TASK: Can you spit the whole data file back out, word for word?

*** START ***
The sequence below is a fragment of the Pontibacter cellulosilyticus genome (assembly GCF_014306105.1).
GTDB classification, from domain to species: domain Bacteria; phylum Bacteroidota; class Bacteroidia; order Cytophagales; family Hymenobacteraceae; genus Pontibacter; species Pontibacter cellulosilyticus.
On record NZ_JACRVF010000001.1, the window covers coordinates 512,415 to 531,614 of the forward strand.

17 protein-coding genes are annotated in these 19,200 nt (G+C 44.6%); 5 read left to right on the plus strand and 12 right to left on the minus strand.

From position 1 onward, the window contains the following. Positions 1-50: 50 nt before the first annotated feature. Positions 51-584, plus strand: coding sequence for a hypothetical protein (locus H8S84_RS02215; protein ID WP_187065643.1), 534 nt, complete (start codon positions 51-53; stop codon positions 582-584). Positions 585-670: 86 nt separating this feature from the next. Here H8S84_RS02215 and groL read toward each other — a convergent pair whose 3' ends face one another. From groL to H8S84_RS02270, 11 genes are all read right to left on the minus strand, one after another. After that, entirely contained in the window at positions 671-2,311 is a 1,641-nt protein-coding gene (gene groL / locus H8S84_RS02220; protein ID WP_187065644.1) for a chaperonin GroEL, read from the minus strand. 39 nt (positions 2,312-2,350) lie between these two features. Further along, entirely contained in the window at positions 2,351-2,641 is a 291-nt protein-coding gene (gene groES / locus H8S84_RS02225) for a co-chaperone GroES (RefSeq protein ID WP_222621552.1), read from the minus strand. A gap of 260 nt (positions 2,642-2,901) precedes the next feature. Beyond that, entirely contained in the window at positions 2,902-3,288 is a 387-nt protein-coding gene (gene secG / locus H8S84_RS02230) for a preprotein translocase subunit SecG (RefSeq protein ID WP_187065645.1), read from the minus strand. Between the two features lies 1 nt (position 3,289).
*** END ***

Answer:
The sequence below is a fragment of the Pontibacter cellulosilyticus genome (assembly GCF_014306105.1).
GTDB classification, from domain to species: domain Bacteria; phylum Bacteroidota; class Bacteroidia; order Cytophagales; family Hymenobacteraceae; genus Pontibacter; species Pontibacter cellulosilyticus.
On record NZ_JACRVF010000001.1, the window covers coordinates 512,415 to 531,614 of the forward strand.

17 protein-coding genes are annotated in these 19,200 nt (G+C 44.6%); 5 read left to right on the plus strand and 12 right to left on the minus strand.

From position 1 onward, the window contains the following. Positions 1-50: 50 nt before the first annotated feature. Positions 51-584, plus strand: coding sequence for a hypothetical protein (locus H8S84_RS02215; protein ID WP_187065643.1), 534 nt, complete (start codon positions 51-53; stop codon positions 582-584). Positions 585-670: 86 nt separating this feature from the next. Here H8S84_RS02215 and groL read toward each other — a convergent pair whose 3' ends face one another. From groL to H8S84_RS02270, 11 genes are all read right to left on the minus strand, one after another. After that, entirely contained in the window at positions 671-2,311 is a 1,641-nt protein-coding gene (gene groL / locus H8S84_RS02220; protein ID WP_187065644.1) for a chaperonin GroEL, read from the minus strand. 39 nt (positions 2,312-2,350) lie between these two features. Further along, entirely contained in the window at positions 2,351-2,641 is a 291-nt protein-coding gene (gene groES / locus H8S84_RS02225) for a co-chaperone GroES (RefSeq protein ID WP_222621552.1), read from the minus strand. A gap of 260 nt (positions 2,642-2,901) precedes the next feature. Beyond that, entirely contained in the window at positions 2,902-3,288 is a 387-nt protein-coding gene (gene secG / locus H8S84_RS02230) for a preprotein translocase subunit SecG (RefSeq protein ID WP_187065645.1), read from the minus strand. Between the two features lies 1 nt (position 3,289).